It's all hard work and no pay

Schools are struggling to recruit governors from the business world. The Government needs to act now, writes Richard Downes
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The Independent Online

Schools need governors, but thousands of able men and women who could bring so much to education are excluded by a system desperately in need of review. Designed when the workload was less and time more freely available, especially to the great and the good, the current situation of expecting suitable volunteers to step forward in the numbers required is not effective.

Schools need governors, but thousands of able men and women who could bring so much to education are excluded by a system desperately in need of review. Designed when the workload was less and time more freely available, especially to the great and the good, the current situation of expecting suitable volunteers to step forward in the numbers required is not effective.

The work is varied and demanding. There will be several committee meetings a term, some perhaps in the evenings. There will also be working parties, involving both staff and governors. These will be considering a range of items: government initiatives and regulations (of which there has recently been a surfeit); health and safety matters; policies on homework, uniform, sex education and school discipline. Governors will join interview and selection panels, and are frequently invited to attend staff-training days. Sadly, there will be hearings to consider pupil exclusions and occasional staff-discipline matters.

The workload has increased to a level where now, the only people who can find time are from certain categories. Traditional housewives/ husbands, the retired or the financially secure, and the self-employed who can arrange their working day. There is nothing wrong with any of these groups, but they are a narrow section of society. To recruit a full-time employee with current management experience or special skills is becoming a challenge. The one thing the world of education desperately needs is intercourse with industry and commerce, and administrators and managers with experience to share with and gain from teaching professionals. Most senior teaching staff of my acquaintance – like all managers – are keen to discuss theoretical and practical situations to hone their own management skills.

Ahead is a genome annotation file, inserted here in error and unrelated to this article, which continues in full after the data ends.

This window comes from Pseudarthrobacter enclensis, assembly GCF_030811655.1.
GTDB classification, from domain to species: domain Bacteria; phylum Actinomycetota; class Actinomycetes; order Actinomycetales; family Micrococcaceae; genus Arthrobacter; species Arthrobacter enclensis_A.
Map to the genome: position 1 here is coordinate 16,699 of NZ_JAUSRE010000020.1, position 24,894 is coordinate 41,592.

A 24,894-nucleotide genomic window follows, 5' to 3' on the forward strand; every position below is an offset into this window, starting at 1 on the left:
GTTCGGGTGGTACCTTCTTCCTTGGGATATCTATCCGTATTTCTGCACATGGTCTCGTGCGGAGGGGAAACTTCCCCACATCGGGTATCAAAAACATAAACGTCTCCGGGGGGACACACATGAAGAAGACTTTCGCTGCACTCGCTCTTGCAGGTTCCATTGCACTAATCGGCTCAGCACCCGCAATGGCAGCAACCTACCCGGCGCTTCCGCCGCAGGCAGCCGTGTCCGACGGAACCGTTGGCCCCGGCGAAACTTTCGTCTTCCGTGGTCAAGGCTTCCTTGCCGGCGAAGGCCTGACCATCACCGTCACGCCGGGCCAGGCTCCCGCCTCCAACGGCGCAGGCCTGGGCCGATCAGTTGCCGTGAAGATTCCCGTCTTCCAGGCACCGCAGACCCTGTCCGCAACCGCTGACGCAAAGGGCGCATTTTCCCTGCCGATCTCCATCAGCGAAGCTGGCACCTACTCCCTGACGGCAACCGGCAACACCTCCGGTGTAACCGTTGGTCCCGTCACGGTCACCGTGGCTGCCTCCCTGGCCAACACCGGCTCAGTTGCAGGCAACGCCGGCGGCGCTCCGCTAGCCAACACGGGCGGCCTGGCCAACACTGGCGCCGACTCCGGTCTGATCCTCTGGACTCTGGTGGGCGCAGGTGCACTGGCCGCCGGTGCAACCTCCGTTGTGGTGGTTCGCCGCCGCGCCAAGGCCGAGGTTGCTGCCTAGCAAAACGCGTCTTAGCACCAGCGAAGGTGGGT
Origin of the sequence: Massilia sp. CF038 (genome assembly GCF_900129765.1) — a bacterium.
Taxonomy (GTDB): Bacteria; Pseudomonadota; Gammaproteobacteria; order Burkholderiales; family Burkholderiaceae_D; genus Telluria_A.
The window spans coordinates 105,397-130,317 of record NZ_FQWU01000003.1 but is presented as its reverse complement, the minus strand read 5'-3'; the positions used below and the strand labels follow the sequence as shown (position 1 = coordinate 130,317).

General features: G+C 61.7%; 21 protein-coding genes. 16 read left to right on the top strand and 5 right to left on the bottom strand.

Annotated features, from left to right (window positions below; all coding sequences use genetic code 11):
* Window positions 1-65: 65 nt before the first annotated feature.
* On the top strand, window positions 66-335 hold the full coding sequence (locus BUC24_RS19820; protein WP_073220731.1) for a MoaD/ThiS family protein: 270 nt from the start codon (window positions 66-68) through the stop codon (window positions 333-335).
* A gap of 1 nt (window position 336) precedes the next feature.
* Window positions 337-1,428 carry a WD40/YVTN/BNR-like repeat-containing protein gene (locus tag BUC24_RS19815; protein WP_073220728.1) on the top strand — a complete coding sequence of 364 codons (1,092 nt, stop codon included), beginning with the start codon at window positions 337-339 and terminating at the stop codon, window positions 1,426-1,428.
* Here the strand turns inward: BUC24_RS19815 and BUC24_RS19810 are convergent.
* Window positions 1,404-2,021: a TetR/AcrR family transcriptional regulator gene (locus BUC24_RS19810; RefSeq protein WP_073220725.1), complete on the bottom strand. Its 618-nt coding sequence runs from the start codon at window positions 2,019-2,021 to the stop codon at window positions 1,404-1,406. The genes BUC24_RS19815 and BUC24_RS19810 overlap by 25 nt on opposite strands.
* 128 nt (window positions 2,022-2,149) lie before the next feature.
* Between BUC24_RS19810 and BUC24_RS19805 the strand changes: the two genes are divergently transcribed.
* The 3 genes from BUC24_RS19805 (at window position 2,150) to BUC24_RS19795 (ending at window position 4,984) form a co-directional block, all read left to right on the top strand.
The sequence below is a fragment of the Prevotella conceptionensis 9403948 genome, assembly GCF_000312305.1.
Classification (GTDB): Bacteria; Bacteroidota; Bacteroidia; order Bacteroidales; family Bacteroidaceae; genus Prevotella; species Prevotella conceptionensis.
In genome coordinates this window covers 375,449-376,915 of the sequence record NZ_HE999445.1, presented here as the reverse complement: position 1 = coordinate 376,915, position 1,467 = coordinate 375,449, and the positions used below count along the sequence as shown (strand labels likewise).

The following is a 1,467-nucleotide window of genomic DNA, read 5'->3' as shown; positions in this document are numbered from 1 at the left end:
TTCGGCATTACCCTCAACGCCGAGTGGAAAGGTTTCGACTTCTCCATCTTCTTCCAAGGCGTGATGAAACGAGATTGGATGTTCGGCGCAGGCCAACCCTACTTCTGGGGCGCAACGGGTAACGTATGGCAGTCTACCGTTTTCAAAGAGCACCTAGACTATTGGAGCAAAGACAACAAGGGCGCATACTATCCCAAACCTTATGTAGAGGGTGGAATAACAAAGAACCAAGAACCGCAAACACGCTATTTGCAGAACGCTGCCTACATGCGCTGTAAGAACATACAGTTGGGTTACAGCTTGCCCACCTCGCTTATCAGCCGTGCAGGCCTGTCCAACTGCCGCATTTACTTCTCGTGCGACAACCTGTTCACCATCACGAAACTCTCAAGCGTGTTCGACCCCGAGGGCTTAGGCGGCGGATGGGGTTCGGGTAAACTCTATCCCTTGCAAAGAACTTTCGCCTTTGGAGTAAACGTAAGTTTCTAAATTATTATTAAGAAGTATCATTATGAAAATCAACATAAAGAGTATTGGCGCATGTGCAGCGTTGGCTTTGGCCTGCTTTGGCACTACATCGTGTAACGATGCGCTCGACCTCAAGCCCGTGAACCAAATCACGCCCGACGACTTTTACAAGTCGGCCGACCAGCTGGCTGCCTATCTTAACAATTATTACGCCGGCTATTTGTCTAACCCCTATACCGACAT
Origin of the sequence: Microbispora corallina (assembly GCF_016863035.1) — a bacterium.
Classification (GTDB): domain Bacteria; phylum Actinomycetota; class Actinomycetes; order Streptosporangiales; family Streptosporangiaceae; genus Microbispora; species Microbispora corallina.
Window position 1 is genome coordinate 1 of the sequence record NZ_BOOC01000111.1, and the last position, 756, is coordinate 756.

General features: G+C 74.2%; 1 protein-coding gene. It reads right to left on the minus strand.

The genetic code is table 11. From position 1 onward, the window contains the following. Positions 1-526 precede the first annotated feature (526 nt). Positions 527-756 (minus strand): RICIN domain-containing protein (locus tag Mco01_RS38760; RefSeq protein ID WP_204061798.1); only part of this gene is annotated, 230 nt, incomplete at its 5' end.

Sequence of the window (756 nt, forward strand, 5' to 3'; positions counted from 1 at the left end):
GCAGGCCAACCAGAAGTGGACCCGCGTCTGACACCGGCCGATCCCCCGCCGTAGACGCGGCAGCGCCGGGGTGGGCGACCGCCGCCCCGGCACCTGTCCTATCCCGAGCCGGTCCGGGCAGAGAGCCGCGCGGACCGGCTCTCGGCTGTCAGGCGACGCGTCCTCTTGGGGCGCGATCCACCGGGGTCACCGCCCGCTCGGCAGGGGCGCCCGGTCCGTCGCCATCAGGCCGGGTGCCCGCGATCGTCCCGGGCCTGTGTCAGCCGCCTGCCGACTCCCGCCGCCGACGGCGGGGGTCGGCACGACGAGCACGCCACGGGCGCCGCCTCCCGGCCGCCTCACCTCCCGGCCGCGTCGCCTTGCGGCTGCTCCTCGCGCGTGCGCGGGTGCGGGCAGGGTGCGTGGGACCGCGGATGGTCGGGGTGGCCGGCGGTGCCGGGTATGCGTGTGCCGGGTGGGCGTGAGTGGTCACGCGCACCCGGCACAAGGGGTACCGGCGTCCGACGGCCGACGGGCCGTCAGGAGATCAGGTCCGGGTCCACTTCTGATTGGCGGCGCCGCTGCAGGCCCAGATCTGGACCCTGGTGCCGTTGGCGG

Currently, employers are required to allow staff a reasonable amount of time off to undertake their duties as a school governor. What constitutes a reasonable amount of time off is unclear, and probably varies. Middle and senior managers, the very ones needed, are least likely to be released for the time required.

If the role of governor is to avoid stagnation, central government must find ways to encourage suitable recruits. Prospective governors should not be deterred because of threats to their income, career or status. Employers and employees need inducements – not necessarily direct remuneration. What about favoured supplier status for government contracts to companies who have achieved target quotas of school governors, or at least have supportive policies? Company policies on health and safety and equal opportunities are often considered; what about their policy on school governors? The granting of industry quality standards, for example Investors in People, could demand similar commitment.

School governance should be encouraged as part of career development and clearly seen as part of a company or profession's commitment to continuing professional development. Job applicants should proudly boast of it. Perhaps it could be an appropriate attainment or experience for contributing to professional status at member or fellow level, or for qualifications including MBA, of which school governance could even be an optional module.

Lastly, to avoid excluding those who currently make up such large numbers, some kind of payment should be considered for the unwaged or self-employed, or others who are not part-time seconded from an employer. If the Government seriously seeks to broaden support of and input into education, or if it wishes to give schools greater autonomy, then this would be the way forward. It may even lead to a greater exchange of ideas and respect between the teaching and other professions.

The writer is a management consultant and a governor at a secondary school

education@independent.co.uk

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